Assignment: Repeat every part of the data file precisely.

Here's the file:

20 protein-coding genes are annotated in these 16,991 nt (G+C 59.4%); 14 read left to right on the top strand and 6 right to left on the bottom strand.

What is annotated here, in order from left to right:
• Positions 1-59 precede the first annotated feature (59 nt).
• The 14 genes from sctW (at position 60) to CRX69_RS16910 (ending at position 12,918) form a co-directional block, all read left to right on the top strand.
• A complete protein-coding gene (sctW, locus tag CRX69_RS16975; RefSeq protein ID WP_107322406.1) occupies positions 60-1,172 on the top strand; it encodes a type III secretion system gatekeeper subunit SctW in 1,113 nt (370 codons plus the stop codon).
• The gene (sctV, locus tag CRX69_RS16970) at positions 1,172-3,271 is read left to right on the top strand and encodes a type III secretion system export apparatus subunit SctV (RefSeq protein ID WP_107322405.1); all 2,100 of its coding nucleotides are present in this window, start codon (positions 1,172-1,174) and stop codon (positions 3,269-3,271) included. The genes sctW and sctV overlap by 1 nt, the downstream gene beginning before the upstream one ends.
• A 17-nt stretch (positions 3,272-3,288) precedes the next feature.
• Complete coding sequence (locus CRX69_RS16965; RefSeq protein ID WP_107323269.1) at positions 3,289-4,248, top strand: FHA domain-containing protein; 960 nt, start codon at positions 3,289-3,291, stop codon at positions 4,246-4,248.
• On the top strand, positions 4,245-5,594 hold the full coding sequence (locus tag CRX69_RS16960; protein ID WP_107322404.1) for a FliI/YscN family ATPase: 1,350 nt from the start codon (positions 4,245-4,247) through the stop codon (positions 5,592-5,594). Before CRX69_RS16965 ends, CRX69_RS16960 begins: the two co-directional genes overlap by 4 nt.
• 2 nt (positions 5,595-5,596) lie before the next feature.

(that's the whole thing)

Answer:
20 protein-coding genes are annotated in these 16,991 nt (G+C 59.4%); 14 read left to right on the top strand and 6 right to left on the bottom strand.

What is annotated here, in order from left to right:
• Positions 1-59 precede the first annotated feature (59 nt).
• The 14 genes from sctW (at position 60) to CRX69_RS16910 (ending at position 12,918) form a co-directional block, all read left to right on the top strand.
• A complete protein-coding gene (sctW, locus tag CRX69_RS16975; RefSeq protein ID WP_107322406.1) occupies positions 60-1,172 on the top strand; it encodes a type III secretion system gatekeeper subunit SctW in 1,113 nt (370 codons plus the stop codon).
• The gene (sctV, locus tag CRX69_RS16970) at positions 1,172-3,271 is read left to right on the top strand and encodes a type III secretion system export apparatus subunit SctV (RefSeq protein ID WP_107322405.1); all 2,100 of its coding nucleotides are present in this window, start codon (positions 1,172-1,174) and stop codon (positions 3,269-3,271) included. The genes sctW and sctV overlap by 1 nt, the downstream gene beginning before the upstream one ends.
• A 17-nt stretch (positions 3,272-3,288) precedes the next feature.
• Complete coding sequence (locus CRX69_RS16965; RefSeq protein ID WP_107323269.1) at positions 3,289-4,248, top strand: FHA domain-containing protein; 960 nt, start codon at positions 3,289-3,291, stop codon at positions 4,246-4,248.
• On the top strand, positions 4,245-5,594 hold the full coding sequence (locus tag CRX69_RS16960; protein ID WP_107322404.1) for a FliI/YscN family ATPase: 1,350 nt from the start codon (positions 4,245-4,247) through the stop codon (positions 5,592-5,594). Before CRX69_RS16965 ends, CRX69_RS16960 begins: the two co-directional genes overlap by 4 nt.
• 2 nt (positions 5,595-5,596) lie before the next feature.